Understanding the Commons
( display item 10)
01-Mar-2013 by Henrik Bechmann 
please note that this research should be considered preliminary - HB
In 1998 the six municipalities making up Metropolitan Toronto amalgamated into the new City of Toronto. This was done primarily to achieve savings in public administration.
Through the disruption, it is hard to find financial records that are consistent and comparable (to some extent still true today) but records beginning around 2001 are fairly robust. As of this writing the most recent audited financial statements are for the fiscal year 2011.
In this investigation, I looked at mostly audited financial records to discern any trends that may have emerged. I discovered several, as shown in the following chart.
To examine the spreadsheet behind the chart, see the google spreadsheet.
The chart normalizes all the data presented in the columns to an index value of 100 for 2001, and presents the change against this index to 2011. (The exception is that I could not find approved positions for 2001, so I used 2002. Approved positions, unlike the other figures, was taken from budget documents, not financial statements.) Thus the chart visually compares changes in the factors behind the columns. All currency information was adjusted for inflation, to constant 2011 dollars, so any changes in dollar valuations are real.
The first two columns show changes in Toronto's population, and Ontario's GDP (gross domestic product), to provide a sense of scale of expected changes with all other factors equal. Clearly only approved positions and property taxes fall within the range of expected changes from normal growth alone.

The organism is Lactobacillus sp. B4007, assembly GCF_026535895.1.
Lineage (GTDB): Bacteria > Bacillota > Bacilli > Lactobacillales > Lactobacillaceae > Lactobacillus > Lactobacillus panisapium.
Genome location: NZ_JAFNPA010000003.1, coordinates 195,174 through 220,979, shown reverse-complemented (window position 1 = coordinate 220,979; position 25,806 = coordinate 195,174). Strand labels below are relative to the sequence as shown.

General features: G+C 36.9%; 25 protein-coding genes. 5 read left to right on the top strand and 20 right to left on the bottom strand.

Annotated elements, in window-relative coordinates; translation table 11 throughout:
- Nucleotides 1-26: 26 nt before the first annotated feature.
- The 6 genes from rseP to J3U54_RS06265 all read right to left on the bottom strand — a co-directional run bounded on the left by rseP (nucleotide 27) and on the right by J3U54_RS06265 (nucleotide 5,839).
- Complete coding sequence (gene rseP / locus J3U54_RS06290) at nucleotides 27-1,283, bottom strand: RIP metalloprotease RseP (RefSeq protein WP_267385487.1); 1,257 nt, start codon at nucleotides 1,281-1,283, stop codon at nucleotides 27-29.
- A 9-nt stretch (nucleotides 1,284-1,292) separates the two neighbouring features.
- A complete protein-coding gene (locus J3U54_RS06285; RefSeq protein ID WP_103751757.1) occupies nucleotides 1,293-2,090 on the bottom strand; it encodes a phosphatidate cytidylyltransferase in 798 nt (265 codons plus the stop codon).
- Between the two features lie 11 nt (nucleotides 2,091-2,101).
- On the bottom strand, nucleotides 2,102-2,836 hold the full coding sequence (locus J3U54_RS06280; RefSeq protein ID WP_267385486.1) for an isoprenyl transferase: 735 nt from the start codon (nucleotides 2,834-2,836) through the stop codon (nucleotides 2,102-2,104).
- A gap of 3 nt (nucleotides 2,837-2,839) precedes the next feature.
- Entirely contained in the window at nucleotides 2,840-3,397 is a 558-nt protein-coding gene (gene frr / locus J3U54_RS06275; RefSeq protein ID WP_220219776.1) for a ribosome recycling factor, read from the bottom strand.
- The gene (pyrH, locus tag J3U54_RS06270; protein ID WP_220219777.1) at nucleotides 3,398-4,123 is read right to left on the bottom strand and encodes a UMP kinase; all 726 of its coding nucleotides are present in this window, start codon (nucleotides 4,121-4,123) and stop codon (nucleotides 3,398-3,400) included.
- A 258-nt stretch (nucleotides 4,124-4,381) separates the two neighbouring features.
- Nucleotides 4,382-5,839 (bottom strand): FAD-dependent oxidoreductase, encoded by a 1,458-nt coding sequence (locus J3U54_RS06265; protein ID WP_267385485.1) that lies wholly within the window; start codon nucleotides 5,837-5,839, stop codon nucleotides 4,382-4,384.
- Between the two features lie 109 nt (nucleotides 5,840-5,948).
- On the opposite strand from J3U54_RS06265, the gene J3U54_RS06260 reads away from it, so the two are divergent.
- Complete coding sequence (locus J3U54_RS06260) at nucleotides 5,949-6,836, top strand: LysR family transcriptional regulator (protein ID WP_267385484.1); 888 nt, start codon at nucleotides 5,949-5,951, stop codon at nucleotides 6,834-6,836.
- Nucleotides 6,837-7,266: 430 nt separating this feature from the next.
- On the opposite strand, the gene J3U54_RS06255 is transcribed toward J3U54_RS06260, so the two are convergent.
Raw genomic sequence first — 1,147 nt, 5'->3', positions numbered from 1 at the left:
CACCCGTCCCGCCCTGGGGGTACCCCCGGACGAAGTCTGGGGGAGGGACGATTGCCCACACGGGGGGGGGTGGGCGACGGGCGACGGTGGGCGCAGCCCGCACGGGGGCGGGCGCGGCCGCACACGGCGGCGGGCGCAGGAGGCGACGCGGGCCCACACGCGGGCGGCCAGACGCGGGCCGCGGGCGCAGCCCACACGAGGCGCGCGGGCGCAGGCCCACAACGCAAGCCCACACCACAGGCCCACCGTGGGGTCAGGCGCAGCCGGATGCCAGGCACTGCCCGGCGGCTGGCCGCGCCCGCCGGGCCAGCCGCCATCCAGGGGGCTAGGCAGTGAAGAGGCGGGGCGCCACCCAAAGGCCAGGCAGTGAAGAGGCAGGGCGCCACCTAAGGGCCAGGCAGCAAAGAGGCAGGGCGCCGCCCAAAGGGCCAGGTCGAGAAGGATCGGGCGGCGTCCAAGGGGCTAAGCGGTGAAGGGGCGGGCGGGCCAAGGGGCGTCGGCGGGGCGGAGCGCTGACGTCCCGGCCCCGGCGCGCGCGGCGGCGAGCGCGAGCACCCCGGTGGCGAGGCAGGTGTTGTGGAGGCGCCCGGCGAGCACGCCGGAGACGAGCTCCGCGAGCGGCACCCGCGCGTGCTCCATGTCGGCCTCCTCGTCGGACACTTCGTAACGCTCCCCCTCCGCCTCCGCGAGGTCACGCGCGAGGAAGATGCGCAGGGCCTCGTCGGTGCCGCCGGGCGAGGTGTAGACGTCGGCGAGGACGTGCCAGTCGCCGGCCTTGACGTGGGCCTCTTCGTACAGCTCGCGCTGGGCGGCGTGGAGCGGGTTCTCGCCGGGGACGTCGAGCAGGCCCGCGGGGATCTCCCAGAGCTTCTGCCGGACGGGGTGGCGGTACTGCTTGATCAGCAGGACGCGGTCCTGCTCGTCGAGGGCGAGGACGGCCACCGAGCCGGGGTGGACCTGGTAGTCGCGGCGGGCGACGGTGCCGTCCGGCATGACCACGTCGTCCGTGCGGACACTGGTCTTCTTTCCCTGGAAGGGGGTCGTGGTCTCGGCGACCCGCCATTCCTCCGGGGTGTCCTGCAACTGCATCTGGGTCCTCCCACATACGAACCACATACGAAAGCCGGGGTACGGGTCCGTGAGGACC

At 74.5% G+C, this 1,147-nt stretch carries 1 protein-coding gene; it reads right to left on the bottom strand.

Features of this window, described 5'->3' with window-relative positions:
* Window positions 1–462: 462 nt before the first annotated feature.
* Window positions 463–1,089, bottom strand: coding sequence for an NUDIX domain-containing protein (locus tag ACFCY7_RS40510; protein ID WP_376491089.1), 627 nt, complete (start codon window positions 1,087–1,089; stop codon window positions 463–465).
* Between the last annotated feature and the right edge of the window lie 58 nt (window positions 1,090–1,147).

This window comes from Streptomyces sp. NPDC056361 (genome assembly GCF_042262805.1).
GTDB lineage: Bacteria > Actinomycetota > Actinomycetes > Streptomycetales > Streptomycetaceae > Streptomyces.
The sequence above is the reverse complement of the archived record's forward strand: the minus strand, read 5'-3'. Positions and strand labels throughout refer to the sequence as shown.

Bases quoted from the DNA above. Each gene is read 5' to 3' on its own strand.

Total revenue (a close proxy for costs, since by law the budget must be balanced every year); employee pay (salary, wages, and benefits); and user charges all increased in the order of 40% during that time. Government transfers in increased by almost 85%, to reflect mostly large increases of transfer payments to individuals through the City.
Quite clearly amalgamation did not result in a reduction in costs. To the contrary, overall costs, including particularly an increase in employee pay, and massive user charge increases to help pay for these increased costs, resulted instead. One can only assume that property taxes were spared a large increase for political reasons. Unfortunately, user fees can be viewed as regressive, as they are not geared to income.
Here are the numbers behind the chart:
To find sources, see the google spreadsheet, as above.
Of particular note is the 44% rise of employee costs over the 11 year period (again real costs, inflation adjusted to 2011 $) from $3.5B to $5.1B, in spite of approved positions from the budget up by only about 7%. The reader should realize, though, that the employee cost figures are from "expenses by object" section of the financial statements, which are consolidated operating and capital numbers, while the approved positions are from the operating budgets (and only from 2002-2011). However, assuming (reasonably) that the comparison generally holds, then it suggests not only that costs are up, but that employees are much more expensive on average. Clearly more research is required to find out what's going on here.
See the chart below.
Source numbers and documents can be found in the google spreadsheet.
Here's a possible refinement: the chart below shows that net government transfers (transfers in, less transfers to persons), has been roughly stable around $1.5B in constant 2011 $. So the index chart would show little or no increase in net transfers. That would leave the increase in employee costs, and the increase user charges as the big changes, both above 40%. So roughly speaking, employee costs have gone up around $1.5B, while user charge increases have paid for something over half of that.
The question then becomes: is that good social policy?
Comments about document: City of Toronto Financial Trends